Baltimore Orioles

  • Triple-A Ottawa (5-5 in last 10 games; 31-33 overall)

    There just isn’t much here to talk about. Their best hitter
    is failed Arizona prospect Luis Terrero (.314/.357/.514), and the two best hitters after that are 32-year-old Andy Tracy (.253/.339/.480) and Fernando Tatis (.289/.354/.428)– and it’s easy to forget he was the ninth best hitter in the National League (by VORP) in 1999. As far as pitching goes, forget about it, although relievers Eddy Rodrigeuz (0.34 ERA in 26.1
    innings) and Julio Manon (27 Ks in 20.1 IP), each of who already have
    had a look this year, both have a chance to be usable, but are not future

  • Double-A Bowie (3-7; 27-34)

    More “veteran leadership” here, as the BaySox don’t
    have a regular position player under the age of 24 except for Jeff
    , who has been a massive disappointment (.204/.286/.354) this
    year. With lefty Adam Loewen now up in the big leagues (and getting hit
    pretty hard), the pitching staff is weak. Highly-regarded righty Brian
    has a 3.30 ERA, but his 43/30 K/BB ratio in 71 innings is a disturbing

  • High Class A Frederick (2-8; 25-38)

    Nick Markakis is still in the major leagues (even
    though he should be in Triple-A, but I digress), so outfielder Nolan Reimold
    is the best hitter in the system, with .304/.435/.538 averages thanks to power
    (16 doubles, nine home runs in 184) and patience (40 walks), although a
    strikeout rate of one per 3.3 at-bats is a little higher than one would like to
    see. He’s been playing a little center field of late, but right field is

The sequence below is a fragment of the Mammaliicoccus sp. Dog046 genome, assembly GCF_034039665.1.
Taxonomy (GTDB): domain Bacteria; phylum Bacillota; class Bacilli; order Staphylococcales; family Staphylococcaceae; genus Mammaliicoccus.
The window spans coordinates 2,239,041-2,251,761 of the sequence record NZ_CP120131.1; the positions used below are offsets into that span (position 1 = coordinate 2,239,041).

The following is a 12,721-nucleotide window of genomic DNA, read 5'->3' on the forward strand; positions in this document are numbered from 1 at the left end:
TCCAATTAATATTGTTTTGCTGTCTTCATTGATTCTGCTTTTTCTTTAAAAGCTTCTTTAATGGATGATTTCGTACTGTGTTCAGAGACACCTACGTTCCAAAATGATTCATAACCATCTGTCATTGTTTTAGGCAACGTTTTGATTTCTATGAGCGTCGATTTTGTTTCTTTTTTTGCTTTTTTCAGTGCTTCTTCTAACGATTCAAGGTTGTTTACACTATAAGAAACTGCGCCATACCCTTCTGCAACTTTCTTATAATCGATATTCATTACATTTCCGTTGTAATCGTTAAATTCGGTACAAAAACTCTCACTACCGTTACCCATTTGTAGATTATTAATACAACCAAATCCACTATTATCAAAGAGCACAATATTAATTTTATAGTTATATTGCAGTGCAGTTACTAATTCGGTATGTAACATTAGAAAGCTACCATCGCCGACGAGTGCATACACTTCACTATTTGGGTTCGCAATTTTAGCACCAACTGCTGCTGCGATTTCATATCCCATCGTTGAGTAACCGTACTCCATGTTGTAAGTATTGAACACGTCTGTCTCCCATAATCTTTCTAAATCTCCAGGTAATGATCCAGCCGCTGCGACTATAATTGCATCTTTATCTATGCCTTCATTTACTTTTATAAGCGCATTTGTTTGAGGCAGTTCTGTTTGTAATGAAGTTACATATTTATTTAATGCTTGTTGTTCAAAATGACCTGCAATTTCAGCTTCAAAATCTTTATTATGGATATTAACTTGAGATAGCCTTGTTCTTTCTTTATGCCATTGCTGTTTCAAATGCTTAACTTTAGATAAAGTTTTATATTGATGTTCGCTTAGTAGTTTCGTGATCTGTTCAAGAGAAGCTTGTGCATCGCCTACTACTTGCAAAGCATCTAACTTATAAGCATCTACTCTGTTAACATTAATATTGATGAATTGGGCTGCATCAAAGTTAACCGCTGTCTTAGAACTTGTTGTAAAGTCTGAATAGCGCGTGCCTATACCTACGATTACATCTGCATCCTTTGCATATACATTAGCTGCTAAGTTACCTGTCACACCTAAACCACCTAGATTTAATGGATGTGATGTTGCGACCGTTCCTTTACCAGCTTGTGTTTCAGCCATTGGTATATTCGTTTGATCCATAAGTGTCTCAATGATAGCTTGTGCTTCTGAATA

likely his true position in the end. After getting off to arguably to hottest
    start of any pitcher in the minors, righthander Radhames Liz has returned
    from orbit, allowing 10 runs over 15 innings in his last three starts. His
    numbers on the season (80 strikeouts in 64 innings, allowing 39 hits) remain

  • Low Class A Delmarva (4-6; 35-26)

    Last year’s first-round pick Brandon Snyder had a
    sparkling debut in 2005, batting .291/.386/.488 at Bluefield and Aberdeen, but
    since coming off the disabled list with a shoulder strain, he’s 6-for-39
    (.154), dropping his averages to .206/.248/.359. In his last three starts, Brandon
    has allowed six hits in 15 innings while striking out 21, and on the
    season he’s allowed one or zero earned runs in eight of 12 outings. Keep in
    mind that he was 17 when drafted, and does not turn 19 until Christmas day.
    Drafted in 2003 but in his first full season league, reliever James Hoey
    has a great name and equally great numbers, with 42 strikeouts in 26.1 innings.

Boston Red Sox

  • Triple-A Pawtucket (7-3; 31-31)

    One gets the feeling that Boston is showcasing David
    , who was bumped up from Portland after hitting a so-so
    .273/.315/.436. In 16 games with the PawSox, Murphy’s bat has taken off
    (.339/.429/.661), and the fact that he can play center could make him an
    attractive trade chit. It’s too early to say Dustin Pedroia
    (.271/.357/.376) has solved Triple-A pitching, but he is 12-for-33 (.364) in
    his last eight games. Jon Lester‘s
    call up to start in a double header was partly well-deserved, as the lefty had
    a 1.29 ERA in his last seven starts, but the stretching out process has been
    slow, as he’s yet to go more than five innings this year due to conservative pitch counts.

  • Double-A Portland (9-1; 36-22)

    The search for Brandon Moss‘ bat enters year number
    two, as the left-handed hitting outfielder who hit .353 in 2004 is 14-for-37
    (.387) in his last 12 games, but just .229/.288/.367 overall. Third baseman Chad